Not a lot of people working with the Python scientific ecosystem are aware of the NEP 18 (dispatch mechanism for NumPy’s high-level array functions). Given the importance of this protocol, I decided to write this short introduction to the new dispatcher that will certainly bring a lot of benefits for the Python scientific ecosystem.

If you used PyTorch, TensorFlow, Dask, etc, you certainly noticed the similarity of their API contracts with Numpy. And it’s not by accident, Numpy’s API is one of the most fundamental and widely-used APIs for scientific computing. Numpy is so pervasive, that it ceased to be only an API and it is becoming more a protocol or an API specification.

I wrote some months ago about how the Benford law emerges from language models, today I decided to evaluate the same method to check how the GPT-2 would behave with some sentences and it turns out that it seems that it is also capturing these power laws. You can find some plots with the examples below, the plots are showing the probability of the digit given a particular sentence such as “with a population size of”, showing the distribution of: $$P(\{1,2, \ldots, 9\} \vert \text{“with a population size of”})$$ for the GPT-2 medium model (345M):

I was experimenting with the approach described in “Randomized Prior Functions for Deep Reinforcement Learning” by Ian Osband et al. at NPS 2018, where they devised a very simple and practical method for uncertainty using bootstrap and randomized priors and decided to share the PyTorch code.

I really like bootstrap approaches, and in my opinion, they are usually the easiest methods to implement and provide very good posterior approximation with deep connections to Bayesian approaches, without having to deal with variational inference. They actually show in the paper that in the linear case, the method provides a Bayes posterior.

The main idea of the method is to have bootstrap to provide a non-parametric data perturbation together with randomized priors, which are nothing more than just random initialized networks.

$$Q_{\theta_k}(x) = f_{\theta_k}(x) + p_k(x)$$

The final model \(Q_{\theta_k}(x)\) will be the k model of the ensemble that will fit the function \(f_{\theta_k}(x)\) with an untrained prior \(p_k(x)\).

Let’s go to the code. The first class is a simple MLP with 2 hidden layers and Glorot initialization :

class MLP(nn.Module):
def __init__(self):
super().__init__()
self.l1 = nn.Linear(1, 20)
self.l2 = nn.Linear(20, 20)
self.l3 = nn.Linear(20, 1)
nn.init.xavier_uniform_(self.l1.weight)
nn.init.xavier_uniform_(self.l2.weight)
nn.init.xavier_uniform_(self.l3.weight)
def forward(self, inputs):
x = self.l1(inputs)
x = nn.functional.selu(x)
x = self.l2(x)
x = nn.functional.selu(x)
x = self.l3(x)
return x

Then later we define a class that will take the model and the prior to produce the final model result:

And it’s basically that ! As you can see, it’s a very simple method, in the second part we just created a custom forward() to avoid computing/accumulating gradients for the prior network and them summing (after scaling) it with the model prediction.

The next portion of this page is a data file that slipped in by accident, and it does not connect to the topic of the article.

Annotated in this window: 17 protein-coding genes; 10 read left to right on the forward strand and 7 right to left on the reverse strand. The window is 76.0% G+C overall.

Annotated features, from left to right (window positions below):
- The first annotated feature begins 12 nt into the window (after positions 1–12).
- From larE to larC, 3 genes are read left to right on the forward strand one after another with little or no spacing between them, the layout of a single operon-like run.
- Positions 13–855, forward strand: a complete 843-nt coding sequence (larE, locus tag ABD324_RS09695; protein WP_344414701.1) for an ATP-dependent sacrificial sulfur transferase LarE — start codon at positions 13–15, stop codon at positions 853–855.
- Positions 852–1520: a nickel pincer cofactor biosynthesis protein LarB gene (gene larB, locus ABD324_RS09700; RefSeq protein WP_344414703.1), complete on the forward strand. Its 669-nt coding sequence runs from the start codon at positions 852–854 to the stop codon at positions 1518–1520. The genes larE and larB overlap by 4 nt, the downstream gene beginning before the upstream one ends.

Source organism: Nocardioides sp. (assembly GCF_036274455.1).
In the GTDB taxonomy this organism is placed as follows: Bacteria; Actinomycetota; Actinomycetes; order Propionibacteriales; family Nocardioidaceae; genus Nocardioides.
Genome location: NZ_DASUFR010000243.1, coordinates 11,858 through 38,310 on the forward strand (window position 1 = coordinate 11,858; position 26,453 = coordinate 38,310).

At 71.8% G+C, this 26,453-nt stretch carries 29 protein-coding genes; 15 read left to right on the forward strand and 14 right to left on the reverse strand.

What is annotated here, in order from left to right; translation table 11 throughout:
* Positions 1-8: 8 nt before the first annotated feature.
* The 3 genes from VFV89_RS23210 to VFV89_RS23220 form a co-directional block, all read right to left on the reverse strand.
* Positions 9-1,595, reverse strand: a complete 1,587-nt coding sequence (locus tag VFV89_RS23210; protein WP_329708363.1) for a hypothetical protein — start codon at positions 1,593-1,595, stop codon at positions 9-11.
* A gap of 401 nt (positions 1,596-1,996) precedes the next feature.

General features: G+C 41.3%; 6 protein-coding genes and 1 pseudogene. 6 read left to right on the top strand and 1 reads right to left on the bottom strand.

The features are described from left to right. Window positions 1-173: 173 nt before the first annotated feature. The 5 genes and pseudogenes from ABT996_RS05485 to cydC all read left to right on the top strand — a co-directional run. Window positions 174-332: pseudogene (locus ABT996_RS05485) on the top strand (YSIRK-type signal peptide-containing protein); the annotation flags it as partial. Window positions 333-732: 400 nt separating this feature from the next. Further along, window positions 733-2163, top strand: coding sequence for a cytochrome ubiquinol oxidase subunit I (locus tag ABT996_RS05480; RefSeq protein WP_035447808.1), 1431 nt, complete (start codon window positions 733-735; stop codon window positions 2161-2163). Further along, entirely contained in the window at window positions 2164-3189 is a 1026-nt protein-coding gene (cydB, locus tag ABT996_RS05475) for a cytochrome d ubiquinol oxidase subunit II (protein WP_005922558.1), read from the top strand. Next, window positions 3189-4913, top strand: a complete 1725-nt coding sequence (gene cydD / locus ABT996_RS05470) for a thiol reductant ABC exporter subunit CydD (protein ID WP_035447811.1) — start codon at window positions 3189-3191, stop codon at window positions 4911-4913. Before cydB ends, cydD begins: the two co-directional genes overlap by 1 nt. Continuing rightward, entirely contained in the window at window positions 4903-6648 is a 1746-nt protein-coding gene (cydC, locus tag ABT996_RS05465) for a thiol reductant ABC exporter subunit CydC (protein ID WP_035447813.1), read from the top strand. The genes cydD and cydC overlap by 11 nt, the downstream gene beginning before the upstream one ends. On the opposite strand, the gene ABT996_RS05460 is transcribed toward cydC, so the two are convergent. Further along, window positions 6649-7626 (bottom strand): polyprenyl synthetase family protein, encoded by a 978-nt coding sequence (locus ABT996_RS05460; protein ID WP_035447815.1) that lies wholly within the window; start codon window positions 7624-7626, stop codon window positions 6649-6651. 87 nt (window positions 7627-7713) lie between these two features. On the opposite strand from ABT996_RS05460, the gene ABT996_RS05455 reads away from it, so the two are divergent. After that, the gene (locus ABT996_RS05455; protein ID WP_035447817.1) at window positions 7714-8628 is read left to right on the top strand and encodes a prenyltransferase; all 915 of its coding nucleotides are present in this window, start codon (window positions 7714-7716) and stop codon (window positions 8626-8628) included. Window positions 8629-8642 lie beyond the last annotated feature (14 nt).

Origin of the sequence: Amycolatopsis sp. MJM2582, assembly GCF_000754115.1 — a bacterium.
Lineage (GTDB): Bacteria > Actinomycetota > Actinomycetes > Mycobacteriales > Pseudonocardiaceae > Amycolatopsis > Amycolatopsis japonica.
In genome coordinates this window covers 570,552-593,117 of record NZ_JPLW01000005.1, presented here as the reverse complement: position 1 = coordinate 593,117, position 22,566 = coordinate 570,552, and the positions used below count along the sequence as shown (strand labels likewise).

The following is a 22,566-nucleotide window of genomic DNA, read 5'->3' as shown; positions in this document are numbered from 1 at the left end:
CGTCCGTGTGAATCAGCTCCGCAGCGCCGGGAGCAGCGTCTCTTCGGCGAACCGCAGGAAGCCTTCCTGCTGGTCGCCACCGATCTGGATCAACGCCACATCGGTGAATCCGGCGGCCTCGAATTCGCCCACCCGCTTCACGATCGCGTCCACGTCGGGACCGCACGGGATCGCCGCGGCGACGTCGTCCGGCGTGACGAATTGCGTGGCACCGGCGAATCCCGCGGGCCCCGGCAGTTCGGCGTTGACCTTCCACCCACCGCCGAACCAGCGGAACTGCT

To train it, you just have to use different bootstraps for each ensemble model, like in the code below:

def train_model(x_train, y_train, base_model, prior_model):
model = ModelWithPrior(base_model, prior_model, 1.0)
loss_fn = nn.MSELoss()
optimizer = torch.optim.Adam(model.parameters(), lr=0.05)
for epoch in range(100):
model.train()
preds = model(x_train)
loss = loss_fn(preds, y_train)
optimizer.zero_grad()
loss.backward()
optimizer.step()
return model

and using a sampler with replacement (bootstrap) as in:

In this case, I used the same small dataset used in the original paper:

After training it with a simple MLP prior as well, the results for the uncertainty are shown below:

If we look at just the priors, we will see the variation of the untrained networks:

We can also visualize the individual model predictions showing their variability due to different initializations as well as the bootstrap noise:

Now, what is also quite interesting, is that we can change the prior to let’s say a fixed sine:

class SinPrior(nn.Module):
def forward(self, input):
return torch.sin(3 * input)

Then, when we train the same MLP model but this time using the sine prior, we can see how it affects the final prediction and uncertainty bounds:

If we show each individual model, we can see the effect of the prior contribution to each individual model:

I hope you liked, these are quite amazing results for a simple method that at least pass the linear “sanity check”. I’ll explore some pre-trained networks in place of the prior to see the different effects on predictions, it’s a very interesting way to add some simple priors.

These are the slides of the talk I presented on PyData Montreal on Feb 25th. It was a pleasure to meet you all ! Thanks a lot to Maria and Alexander for the invitation !